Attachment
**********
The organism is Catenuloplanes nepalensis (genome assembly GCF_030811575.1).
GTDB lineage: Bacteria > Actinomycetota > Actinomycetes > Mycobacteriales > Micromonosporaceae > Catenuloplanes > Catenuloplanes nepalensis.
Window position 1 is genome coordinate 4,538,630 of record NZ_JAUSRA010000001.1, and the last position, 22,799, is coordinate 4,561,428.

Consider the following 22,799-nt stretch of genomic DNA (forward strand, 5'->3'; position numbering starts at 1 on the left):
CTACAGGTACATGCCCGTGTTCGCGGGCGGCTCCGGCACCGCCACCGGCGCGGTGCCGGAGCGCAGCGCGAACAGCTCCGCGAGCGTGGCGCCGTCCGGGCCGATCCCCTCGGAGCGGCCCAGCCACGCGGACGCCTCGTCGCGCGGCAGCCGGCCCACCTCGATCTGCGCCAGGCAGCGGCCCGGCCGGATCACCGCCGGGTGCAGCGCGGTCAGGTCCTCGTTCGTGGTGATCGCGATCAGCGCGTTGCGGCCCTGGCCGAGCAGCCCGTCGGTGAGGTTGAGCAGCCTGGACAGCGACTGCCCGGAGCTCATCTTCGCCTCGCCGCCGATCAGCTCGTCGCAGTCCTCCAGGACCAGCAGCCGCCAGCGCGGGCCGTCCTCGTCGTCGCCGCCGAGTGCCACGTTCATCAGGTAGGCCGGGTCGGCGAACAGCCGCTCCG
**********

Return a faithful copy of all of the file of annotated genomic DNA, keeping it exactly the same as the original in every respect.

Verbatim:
The organism is Catenuloplanes nepalensis (genome assembly GCF_030811575.1).
GTDB lineage: Bacteria > Actinomycetota > Actinomycetes > Mycobacteriales > Micromonosporaceae > Catenuloplanes > Catenuloplanes nepalensis.
Window position 1 is genome coordinate 4,538,630 of record NZ_JAUSRA010000001.1, and the last position, 22,799, is coordinate 4,561,428.

Consider the following 22,799-nt stretch of genomic DNA (forward strand, 5'->3'; position numbering starts at 1 on the left):
CTACAGGTACATGCCCGTGTTCGCGGGCGGCTCCGGCACCGCCACCGGCGCGGTGCCGGAGCGCAGCGCGAACAGCTCCGCGAGCGTGGCGCCGTCCGGGCCGATCCCCTCGGAGCGGCCCAGCCACGCGGACGCCTCGTCGCGCGGCAGCCGGCCCACCTCGATCTGCGCCAGGCAGCGGCCCGGCCGGATCACCGCCGGGTGCAGCGCGGTCAGGTCCTCGTTCGTGGTGATCGCGATCAGCGCGTTGCGGCCCTGGCCGAGCAGCCCGTCGGTGAGGTTGAGCAGCCTGGACAGCGACTGCCCGGAGCTCATCTTCGCCTCGCCGCCGATCAGCTCGTCGCAGTCCTCCAGGACCAGCAGCCGCCAGCGCGGGCCGTCCTCGTCGTCGCCGCCGAGTGCCACGTTCATCAGGTAGGCCGGGTCGGCGAACAGCCGCTCCG